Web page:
[cap-talk] Re: Broken SSL domain name trust model
iang at systemics.com
Thu Dec 1 16:27:54 EST 2005
This proposal is more or less similar to that of
the 'secure bookmarks' of Marc Stiegler which is
essentially a nice metaphor for the YURLs of
Tyler Close which is essentially a packaging of
capabilities in URLs from the entire school of
These guys all hang out at cap-talk. It was out
of that school that Petnaming was developed, the
innovation that is in the Petname toolbar and
Trustbar (independantly) and has been since 2004
and remains the great white hope against phishing.
Oddly enough that forum has been rattling like
mad on this very idea for the last two weeks. And
Pelle has also knocked up a facsimile of this at
https://wideword.net/ . It may be that the time
of the 'secure boomkark' has arrived.
Anne & Lynn Wheeler wrote:
> so this is (another in long series of) post about SSL domain name trust
> basically, there was suppose to be a binding between the URL the user
> typed in, the domain name in the URL, the domain name in the digital
> certificate, the public key in the digital certificate and something
> that certification authorities do. this has gotten terribly obfuscated
> and looses much of its security value because users rarely deal directly
> in actual URLs anymore (so the whole rest of the trust chain becomes
> significantly depreciated).
> the contrast is the PGP model where there is still a direct relationship
> between the certification the user does to load a public key in their
> trusted public key repository, the displayed FROM email address and the
> looking up a public key using the displayed FROM email address.
> the issue isn't so much the PGP trust model vis-a-vis the PKI trust
> model ... it is the obfuscation of the PKI trust model for URL domain
> names because of the obfuscation of URLs.
> so one way to restore some meaning in a digital signature trust model is
> to marry some form of browser bookmarks and PGP trusted public key
> repository. these trusted bookmarks contain both some identifier, a url
> and a public key. the use has had to do something specific regarding the
> initial binding between the identifier, the url and the public key. so
> such trusted bookmarks might be
> 1) user clicks on the bookmark, and a psuedo SSL/TLS is initiated
> immediately by transmitting the random session key encrypted with the
> registered public key. this process might possible be able to take
> advantage of any registered public keys that might be available from
> security enhancements to the domain name infrastructure
> 2) user clicks on something in the web page (icon, thumbnail, text,
> etc). this is used to select a bookmark entry ... and then proceeds as
> in #1 above (rather than used directly in conjunction with a URL and
> certificate that may be supplied by an attacker).
> there are other proposals that try and collapse the obfuscation between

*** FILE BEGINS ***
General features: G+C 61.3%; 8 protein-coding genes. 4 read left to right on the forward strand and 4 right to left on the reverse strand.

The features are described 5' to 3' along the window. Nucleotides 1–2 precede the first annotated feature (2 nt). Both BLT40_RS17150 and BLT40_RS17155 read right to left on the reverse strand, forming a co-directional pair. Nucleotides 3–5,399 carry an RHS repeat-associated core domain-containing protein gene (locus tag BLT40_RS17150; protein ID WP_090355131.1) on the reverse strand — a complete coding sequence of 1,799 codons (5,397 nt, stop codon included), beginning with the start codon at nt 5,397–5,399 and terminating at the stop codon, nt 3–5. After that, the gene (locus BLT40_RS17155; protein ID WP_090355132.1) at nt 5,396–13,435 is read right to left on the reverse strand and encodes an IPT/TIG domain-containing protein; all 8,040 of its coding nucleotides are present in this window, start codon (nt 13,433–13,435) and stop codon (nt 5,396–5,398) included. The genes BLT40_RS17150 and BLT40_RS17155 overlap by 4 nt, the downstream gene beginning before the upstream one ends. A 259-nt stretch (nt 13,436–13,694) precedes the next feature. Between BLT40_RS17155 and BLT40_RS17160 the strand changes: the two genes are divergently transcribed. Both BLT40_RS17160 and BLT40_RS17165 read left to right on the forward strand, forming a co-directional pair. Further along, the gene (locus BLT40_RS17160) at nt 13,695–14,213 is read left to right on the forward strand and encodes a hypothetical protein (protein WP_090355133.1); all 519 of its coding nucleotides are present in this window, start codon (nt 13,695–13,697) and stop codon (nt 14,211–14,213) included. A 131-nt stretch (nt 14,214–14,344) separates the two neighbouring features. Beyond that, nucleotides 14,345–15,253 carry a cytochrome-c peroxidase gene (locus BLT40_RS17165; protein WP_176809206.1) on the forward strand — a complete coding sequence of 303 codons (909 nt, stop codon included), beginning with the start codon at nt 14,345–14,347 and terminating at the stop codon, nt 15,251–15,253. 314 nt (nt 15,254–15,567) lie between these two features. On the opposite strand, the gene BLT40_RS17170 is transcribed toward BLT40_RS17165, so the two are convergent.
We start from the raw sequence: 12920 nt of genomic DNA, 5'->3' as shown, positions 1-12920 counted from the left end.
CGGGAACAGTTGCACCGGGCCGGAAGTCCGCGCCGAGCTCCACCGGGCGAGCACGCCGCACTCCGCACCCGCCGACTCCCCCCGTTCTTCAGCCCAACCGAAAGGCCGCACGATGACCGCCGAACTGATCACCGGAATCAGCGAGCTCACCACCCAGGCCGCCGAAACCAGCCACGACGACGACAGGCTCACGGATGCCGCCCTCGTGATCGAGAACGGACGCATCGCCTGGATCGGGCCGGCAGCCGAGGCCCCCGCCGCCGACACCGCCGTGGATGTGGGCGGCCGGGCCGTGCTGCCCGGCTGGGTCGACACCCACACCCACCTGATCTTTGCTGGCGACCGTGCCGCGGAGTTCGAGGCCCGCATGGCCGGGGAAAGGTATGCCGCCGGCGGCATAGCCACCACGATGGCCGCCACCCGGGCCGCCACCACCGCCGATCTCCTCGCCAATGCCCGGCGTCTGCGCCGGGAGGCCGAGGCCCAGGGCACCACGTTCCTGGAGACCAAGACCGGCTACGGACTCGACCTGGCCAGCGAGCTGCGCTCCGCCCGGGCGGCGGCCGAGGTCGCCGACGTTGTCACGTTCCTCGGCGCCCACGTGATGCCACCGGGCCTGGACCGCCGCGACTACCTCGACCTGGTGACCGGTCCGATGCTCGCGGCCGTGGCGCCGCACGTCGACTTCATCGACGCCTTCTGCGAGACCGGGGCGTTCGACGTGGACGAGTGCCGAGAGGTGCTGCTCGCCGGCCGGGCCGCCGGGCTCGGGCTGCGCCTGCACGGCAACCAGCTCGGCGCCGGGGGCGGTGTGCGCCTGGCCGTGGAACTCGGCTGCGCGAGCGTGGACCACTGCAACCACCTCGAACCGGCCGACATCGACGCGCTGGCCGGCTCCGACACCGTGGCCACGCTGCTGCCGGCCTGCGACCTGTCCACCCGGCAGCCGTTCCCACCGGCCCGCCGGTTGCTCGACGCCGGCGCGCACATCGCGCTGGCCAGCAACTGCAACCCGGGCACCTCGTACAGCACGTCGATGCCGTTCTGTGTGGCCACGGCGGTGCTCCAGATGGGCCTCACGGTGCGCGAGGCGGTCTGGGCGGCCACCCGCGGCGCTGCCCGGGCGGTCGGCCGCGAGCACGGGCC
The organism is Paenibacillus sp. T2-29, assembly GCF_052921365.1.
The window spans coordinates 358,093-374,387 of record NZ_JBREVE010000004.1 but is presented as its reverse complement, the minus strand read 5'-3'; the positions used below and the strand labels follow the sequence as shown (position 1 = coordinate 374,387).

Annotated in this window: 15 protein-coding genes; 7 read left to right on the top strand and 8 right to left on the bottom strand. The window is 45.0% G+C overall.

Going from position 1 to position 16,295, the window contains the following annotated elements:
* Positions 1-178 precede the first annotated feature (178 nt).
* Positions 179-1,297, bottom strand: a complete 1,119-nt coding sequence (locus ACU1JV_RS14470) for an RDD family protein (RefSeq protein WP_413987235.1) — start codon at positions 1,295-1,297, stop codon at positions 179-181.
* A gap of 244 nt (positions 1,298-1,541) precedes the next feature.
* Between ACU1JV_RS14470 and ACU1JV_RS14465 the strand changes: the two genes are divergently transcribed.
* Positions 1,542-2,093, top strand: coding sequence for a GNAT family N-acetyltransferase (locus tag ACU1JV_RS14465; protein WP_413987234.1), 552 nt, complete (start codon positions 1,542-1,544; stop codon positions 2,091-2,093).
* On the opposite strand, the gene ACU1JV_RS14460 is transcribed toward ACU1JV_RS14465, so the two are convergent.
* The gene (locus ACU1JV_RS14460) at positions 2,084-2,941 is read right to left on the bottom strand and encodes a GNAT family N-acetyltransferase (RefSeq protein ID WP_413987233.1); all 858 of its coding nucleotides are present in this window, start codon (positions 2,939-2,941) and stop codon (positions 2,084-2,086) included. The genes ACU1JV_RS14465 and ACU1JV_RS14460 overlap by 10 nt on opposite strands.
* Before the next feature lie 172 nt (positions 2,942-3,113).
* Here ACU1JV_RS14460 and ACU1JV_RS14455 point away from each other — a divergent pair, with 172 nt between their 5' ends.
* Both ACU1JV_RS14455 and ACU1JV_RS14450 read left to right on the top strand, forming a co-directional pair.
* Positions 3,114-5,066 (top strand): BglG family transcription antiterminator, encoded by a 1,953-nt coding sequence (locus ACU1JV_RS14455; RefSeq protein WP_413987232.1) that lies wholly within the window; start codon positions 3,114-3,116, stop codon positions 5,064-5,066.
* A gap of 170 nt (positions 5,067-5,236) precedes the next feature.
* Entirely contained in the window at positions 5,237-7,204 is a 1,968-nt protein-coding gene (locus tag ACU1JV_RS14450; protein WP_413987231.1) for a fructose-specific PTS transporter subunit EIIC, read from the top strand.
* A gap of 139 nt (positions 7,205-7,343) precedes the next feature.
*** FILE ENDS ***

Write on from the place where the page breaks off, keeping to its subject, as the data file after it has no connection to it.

> what users see on webpages and the actual security processes (trying to
> provide a more meaningful direct binding between what the user sees/does
> and any authentication mechanism) ... but most of them try and invent
> brand new authentication technologies for the process.
> digital signatures and public keys are perfectly valid authentication
> technologies .... but unfortunately have gotten terribly bound up in the
> certification authority business processes. the issue here is to take
> perfectly valid digital signature authentication process ... and create
> a much more meaningful trust binding for the end-user (not limited to
> solely the existing certification authority and digital certificate
> business models).
> the issue in #2 is that the original electronic commerce trust process
> was that the URL initially provided by the user (typed or other means)
> started the trust process and avoided spoofed e-commerce websites. one
> of the problems has been that the SSL security has so much overhead,
> that e-commerce sites starting reserving it just for payment operation.
> As a result, users didn't actually encounter SSL until they hit the
> checkout/pay button. Unfortunately if you were already at a spoofed
> site, the checkout/pay button would have the attacker providing the
> actual URL, the domain name in that URL, and the SSL domain name
> so the challenge is to drastically reduce the obfuscation in the
> existing process ... either by providing a direct mechanism under the
> user control for getting to secure websites or by doing something that
> revalidates things once a user is at a supposedly secure webstie.
> the issue is that if users start doing any pre-validation step and
> storing the results ... possibly something like secure bookmarks ...
> then it becomes farily straight-forward to store any related digital
> certificates along with the bookmark entry. if that happens, then it
> becomes obvious that the only thing really needed is the binding the
> user has done between the public key in the digital certificate and the
> bookmark entry. at that point, it starts to also become clear that such
> digital certificates aren't providing a lot of value (being made
> redundant and superfluous by the trust verification that the user has
> done regarding the various pieces of data in the entry).
> in effect, the PKI model is based on premise that it is a substitute
> where the relying party isn't able to perform any trust
> validation/operations themselves (i.e. the letters of
> credit/introduction model from the sailing ship days). when the relying
> parties have to go to any of their own trust operations, then there is
> less reliance and less value in the trust operations performed by
> certification authorities.
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